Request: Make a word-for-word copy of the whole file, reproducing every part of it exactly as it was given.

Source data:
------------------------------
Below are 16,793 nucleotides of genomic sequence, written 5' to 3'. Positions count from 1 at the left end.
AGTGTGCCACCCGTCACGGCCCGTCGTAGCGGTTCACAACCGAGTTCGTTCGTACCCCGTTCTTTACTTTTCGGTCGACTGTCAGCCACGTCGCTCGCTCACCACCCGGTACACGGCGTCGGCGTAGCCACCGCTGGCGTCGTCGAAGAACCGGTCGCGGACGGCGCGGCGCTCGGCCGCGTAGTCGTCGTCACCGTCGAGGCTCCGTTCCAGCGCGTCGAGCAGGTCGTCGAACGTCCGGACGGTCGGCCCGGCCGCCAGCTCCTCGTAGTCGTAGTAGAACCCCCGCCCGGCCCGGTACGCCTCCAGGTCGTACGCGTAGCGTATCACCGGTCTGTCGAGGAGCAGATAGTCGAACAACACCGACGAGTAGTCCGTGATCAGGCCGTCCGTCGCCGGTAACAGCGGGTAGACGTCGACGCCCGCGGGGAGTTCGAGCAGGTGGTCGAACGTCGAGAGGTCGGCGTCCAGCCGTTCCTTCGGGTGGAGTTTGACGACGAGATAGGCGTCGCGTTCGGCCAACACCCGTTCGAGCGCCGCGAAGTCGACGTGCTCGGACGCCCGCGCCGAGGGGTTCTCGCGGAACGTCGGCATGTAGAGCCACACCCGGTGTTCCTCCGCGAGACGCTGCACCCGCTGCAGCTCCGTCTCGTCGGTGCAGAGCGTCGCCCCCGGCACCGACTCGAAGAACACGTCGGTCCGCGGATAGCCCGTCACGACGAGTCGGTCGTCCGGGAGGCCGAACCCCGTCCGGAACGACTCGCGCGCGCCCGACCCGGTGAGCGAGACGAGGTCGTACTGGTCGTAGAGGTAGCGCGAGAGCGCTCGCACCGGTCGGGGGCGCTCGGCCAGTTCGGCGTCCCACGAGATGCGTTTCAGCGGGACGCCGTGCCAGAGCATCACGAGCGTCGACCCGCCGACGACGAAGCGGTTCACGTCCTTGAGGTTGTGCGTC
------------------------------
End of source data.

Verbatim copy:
Below are 16,793 nucleotides of genomic sequence, written 5' to 3'. Positions count from 1 at the left end.
AGTGTGCCACCCGTCACGGCCCGTCGTAGCGGTTCACAACCGAGTTCGTTCGTACCCCGTTCTTTACTTTTCGGTCGACTGTCAGCCACGTCGCTCGCTCACCACCCGGTACACGGCGTCGGCGTAGCCACCGCTGGCGTCGTCGAAGAACCGGTCGCGGACGGCGCGGCGCTCGGCCGCGTAGTCGTCGTCACCGTCGAGGCTCCGTTCCAGCGCGTCGAGCAGGTCGTCGAACGTCCGGACGGTCGGCCCGGCCGCCAGCTCCTCGTAGTCGTAGTAGAACCCCCGCCCGGCCCGGTACGCCTCCAGGTCGTACGCGTAGCGTATCACCGGTCTGTCGAGGAGCAGATAGTCGAACAACACCGACGAGTAGTCCGTGATCAGGCCGTCCGTCGCCGGTAACAGCGGGTAGACGTCGACGCCCGCGGGGAGTTCGAGCAGGTGGTCGAACGTCGAGAGGTCGGCGTCCAGCCGTTCCTTCGGGTGGAGTTTGACGACGAGATAGGCGTCGCGTTCGGCCAACACCCGTTCGAGCGCCGCGAAGTCGACGTGCTCGGACGCCCGCGCCGAGGGGTTCTCGCGGAACGTCGGCATGTAGAGCCACACCCGGTGTTCCTCCGCGAGACGCTGCACCCGCTGCAGCTCCGTCTCGTCGGTGCAGAGCGTCGCCCCCGGCACCGACTCGAAGAACACGTCGGTCCGCGGATAGCCCGTCACGACGAGTCGGTCGTCCGGGAGGCCGAACCCCGTCCGGAACGACTCGCGCGCGCCCGACCCGGTGAGCGAGACGAGGTCGTACTGGTCGTAGAGGTAGCGCGAGAGCGCTCGCACCGGTCGGGGGCGCTCGGCCAGTTCGGCGTCCCACGAGATGCGTTTCAGCGGGACGCCGTGCCAGAGCATCACGAGCGTCGACCCGCCGACGACGAAGCGGTTCACGTCCTTGAGGTTGTGCGTC